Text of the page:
The first birds to approach our decoys are pintails. The flock warily circles our spread but never commits. Shortly after the pintails depart, Andrus hisses for us to get down again. More ducks are approaching from behind us. Hunkering down in the boat, I can’t see that a dozen canvasbacks are feet-down just above the water off the opposite end of the blind. I’m completely surprised when Andrus calls the shot.
After a quick volley of well-placed shots, three drakes hit the water. Emfinger has killed two—his limit on canvasbacks—with as many shells, while Holden has folded a third in front of the blind. The rest of the flock roars out of range before I have a chance to shoot.
Over the next few hours, more flocks of pintails try our patience with seemingly endless circling. Finally, one long-sprigged drake strays too close to the blind, and Holden and I double up on it. Moments later, three more canvasbacks come barreling past my end of the boat. The drake in front seems an easy target. I lead him with a fluid swing and pull the trigger once, twice—then the bird crumples before I have a chance to fire again. Holden has filled his canvasback limit by cleanly folding the same bird I was shooting at.
“You’re not going to get too many chances to miss with this group,” Emfinger laughs. “Holden is pretty quick on the draw.”
The morning flight slows to a trickle, and long after all the coffee and blind snacks are gone, Andrus says, “Let’s give it another 15 minutes before we head in for lunch. Maybe we’ll get two bull canvasbacks to fly in here before then.” Or in other words, “I don’t think Brantley will be killing a canvasback today.”
But a sudden whistling of wings overhead brings new hope. Three canvasback drakes circle behind the blind and turn back toward the decoys. They skirt the edge of the spread but start to drift away. Then almost miraculously, a lone drake breaks from the others and turns back toward the blind. I rise to my feet, shoulder my autoloader, and miss in dramatic fashion. The big drake escapes unscathed, put off by all the shooting, harmless as it may be.
The chuckles from my hunting partners are poorly concealed as I case my empty shotgun, resigned to defeat. Andrus laughs and suggests that I leave the black shooting gloves at home the next time I hunt with him. I’m not quite sure if he is joking or not.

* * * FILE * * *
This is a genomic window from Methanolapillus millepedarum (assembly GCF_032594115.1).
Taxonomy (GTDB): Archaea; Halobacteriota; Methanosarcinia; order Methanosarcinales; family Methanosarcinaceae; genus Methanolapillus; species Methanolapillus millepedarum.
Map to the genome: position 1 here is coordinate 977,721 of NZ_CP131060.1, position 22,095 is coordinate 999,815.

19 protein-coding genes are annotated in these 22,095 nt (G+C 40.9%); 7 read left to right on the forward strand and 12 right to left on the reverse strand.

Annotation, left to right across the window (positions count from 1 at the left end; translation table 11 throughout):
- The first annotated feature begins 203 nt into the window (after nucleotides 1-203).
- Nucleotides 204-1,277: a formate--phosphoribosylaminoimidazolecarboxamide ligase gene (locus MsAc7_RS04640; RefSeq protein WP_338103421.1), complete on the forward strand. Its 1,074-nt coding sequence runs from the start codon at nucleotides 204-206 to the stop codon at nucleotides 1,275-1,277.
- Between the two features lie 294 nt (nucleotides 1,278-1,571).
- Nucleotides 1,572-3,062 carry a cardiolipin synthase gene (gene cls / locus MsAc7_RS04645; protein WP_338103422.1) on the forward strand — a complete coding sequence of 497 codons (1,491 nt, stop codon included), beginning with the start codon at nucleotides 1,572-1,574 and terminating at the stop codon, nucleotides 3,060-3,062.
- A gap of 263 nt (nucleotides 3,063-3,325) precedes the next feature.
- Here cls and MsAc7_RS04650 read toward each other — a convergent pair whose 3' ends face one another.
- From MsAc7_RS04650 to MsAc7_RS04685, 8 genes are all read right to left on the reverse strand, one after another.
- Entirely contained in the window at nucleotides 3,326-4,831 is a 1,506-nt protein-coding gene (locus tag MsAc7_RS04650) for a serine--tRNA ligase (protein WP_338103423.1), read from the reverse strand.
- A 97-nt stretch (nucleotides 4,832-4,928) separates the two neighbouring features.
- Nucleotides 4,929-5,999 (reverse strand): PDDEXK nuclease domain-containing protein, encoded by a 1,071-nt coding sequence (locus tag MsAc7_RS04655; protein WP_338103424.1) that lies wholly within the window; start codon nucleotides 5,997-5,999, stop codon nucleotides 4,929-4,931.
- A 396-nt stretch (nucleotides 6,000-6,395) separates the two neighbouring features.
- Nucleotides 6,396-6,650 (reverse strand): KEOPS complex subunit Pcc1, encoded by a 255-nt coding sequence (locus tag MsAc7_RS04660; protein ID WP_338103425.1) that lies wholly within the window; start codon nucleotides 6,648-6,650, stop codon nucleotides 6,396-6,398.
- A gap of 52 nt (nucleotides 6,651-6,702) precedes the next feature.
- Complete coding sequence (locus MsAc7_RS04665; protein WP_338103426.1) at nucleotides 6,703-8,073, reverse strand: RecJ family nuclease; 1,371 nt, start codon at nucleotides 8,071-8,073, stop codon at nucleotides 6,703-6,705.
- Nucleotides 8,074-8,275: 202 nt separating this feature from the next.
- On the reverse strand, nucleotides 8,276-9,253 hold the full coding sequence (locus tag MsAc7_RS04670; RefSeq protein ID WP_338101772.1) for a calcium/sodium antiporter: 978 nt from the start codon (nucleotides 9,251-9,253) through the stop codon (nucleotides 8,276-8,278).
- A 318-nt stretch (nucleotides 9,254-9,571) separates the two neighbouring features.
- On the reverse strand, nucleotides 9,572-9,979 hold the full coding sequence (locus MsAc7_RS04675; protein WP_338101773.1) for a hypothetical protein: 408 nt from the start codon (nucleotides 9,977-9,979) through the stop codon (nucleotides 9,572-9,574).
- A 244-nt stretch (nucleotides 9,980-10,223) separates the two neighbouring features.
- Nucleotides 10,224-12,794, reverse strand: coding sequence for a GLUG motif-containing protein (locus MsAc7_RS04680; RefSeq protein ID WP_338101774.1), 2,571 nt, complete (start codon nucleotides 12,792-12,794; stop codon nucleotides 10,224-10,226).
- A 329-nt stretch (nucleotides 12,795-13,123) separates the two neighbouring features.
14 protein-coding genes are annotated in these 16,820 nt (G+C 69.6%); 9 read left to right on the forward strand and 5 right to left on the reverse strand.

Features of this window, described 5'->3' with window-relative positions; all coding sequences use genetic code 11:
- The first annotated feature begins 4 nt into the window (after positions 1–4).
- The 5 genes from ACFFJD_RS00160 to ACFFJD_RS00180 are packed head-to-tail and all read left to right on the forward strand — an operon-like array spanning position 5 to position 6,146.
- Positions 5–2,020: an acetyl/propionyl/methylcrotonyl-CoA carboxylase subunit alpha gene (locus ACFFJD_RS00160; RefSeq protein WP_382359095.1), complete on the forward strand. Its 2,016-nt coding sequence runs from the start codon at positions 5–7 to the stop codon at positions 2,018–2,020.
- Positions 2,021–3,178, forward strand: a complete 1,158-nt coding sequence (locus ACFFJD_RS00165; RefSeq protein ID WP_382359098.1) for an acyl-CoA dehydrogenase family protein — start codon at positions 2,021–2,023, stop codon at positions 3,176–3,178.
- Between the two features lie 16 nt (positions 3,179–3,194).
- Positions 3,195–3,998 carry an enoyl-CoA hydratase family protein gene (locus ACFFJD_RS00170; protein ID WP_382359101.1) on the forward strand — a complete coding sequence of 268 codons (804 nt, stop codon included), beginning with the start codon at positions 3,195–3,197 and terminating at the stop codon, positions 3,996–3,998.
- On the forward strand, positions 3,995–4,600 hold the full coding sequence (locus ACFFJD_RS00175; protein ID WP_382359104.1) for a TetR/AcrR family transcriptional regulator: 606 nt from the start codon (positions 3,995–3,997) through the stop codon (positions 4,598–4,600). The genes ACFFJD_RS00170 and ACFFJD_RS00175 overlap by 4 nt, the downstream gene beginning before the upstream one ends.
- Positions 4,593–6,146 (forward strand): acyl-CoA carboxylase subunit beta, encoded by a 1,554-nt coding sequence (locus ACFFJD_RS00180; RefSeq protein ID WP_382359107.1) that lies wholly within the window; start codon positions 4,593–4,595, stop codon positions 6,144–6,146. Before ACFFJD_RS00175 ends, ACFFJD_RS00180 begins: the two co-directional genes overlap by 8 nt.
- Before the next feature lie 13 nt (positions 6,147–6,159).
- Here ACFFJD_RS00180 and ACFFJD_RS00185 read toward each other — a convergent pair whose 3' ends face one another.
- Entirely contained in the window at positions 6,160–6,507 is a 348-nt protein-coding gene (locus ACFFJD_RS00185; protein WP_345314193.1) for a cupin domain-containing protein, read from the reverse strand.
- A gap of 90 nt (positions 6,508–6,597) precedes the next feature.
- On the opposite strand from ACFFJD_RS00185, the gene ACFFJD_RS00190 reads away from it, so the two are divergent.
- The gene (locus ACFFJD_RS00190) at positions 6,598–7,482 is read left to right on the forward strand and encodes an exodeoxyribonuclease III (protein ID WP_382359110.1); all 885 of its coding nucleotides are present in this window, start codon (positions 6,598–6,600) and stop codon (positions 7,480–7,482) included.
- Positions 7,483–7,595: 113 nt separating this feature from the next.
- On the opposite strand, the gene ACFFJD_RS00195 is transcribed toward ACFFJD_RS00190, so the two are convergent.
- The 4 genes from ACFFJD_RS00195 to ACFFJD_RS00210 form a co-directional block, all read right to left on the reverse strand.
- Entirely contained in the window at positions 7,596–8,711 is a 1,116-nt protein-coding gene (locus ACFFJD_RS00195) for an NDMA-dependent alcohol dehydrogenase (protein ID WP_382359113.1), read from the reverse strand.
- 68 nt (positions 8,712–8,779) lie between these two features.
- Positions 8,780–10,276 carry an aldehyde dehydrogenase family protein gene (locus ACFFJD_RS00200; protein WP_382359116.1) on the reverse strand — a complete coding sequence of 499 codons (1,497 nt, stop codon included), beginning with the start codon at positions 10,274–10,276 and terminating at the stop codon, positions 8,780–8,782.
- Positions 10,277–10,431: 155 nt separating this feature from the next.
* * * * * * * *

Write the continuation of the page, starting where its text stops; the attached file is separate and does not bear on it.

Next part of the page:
Catahoula Lake not only provides ideal habitat for canvasbacks and other divers but also has a wealth of good dabbling duck habitat. I get a good look at this aspect of the lake the next morning. A long, predawn boat ride with Andrus’s guiding partner, Jason DeWitt, takes us to a pit blind nestled among flooded willows. Another impressive decoy spread surrounds the pit, but unlike the heavily hunted area surrounding Andrus’s open-water blind, we have this pool to ourselves.
DeWitt advises us to get ready as teal have a tendency to appear out of nowhere at daylight. True to his word, swarms of the little ducks begin strafing the decoys just as legal shooting time arrives. My shooting percentage improves a little, and over the next few hours, we collect nice straps of green- and blue-winged teal, as well as a pintail, gadwall, and shoveler. With a good dabbling duck shoot under our belts, we decide to return to open water and try to round out our limits with a few more canvasbacks. Unfortunately, the big divers choose not to fly in the balmy, windless conditions. My first canvasback will have to wait.
For Andrus, DeWitt, and many other Louisiana waterfowlers, duck hunting on Catahoula Lake is a labor of love. And as long as the autumn flights return to this vast expanse of prime wetland habitat, these hunters will be there to greet them. I also plan to join them again soon and settle my personal score with those canvasbacks.
For more information about guided duck hunts with Greg Andrus or Jason DeWitt, visit duckhuntlouisiana.com.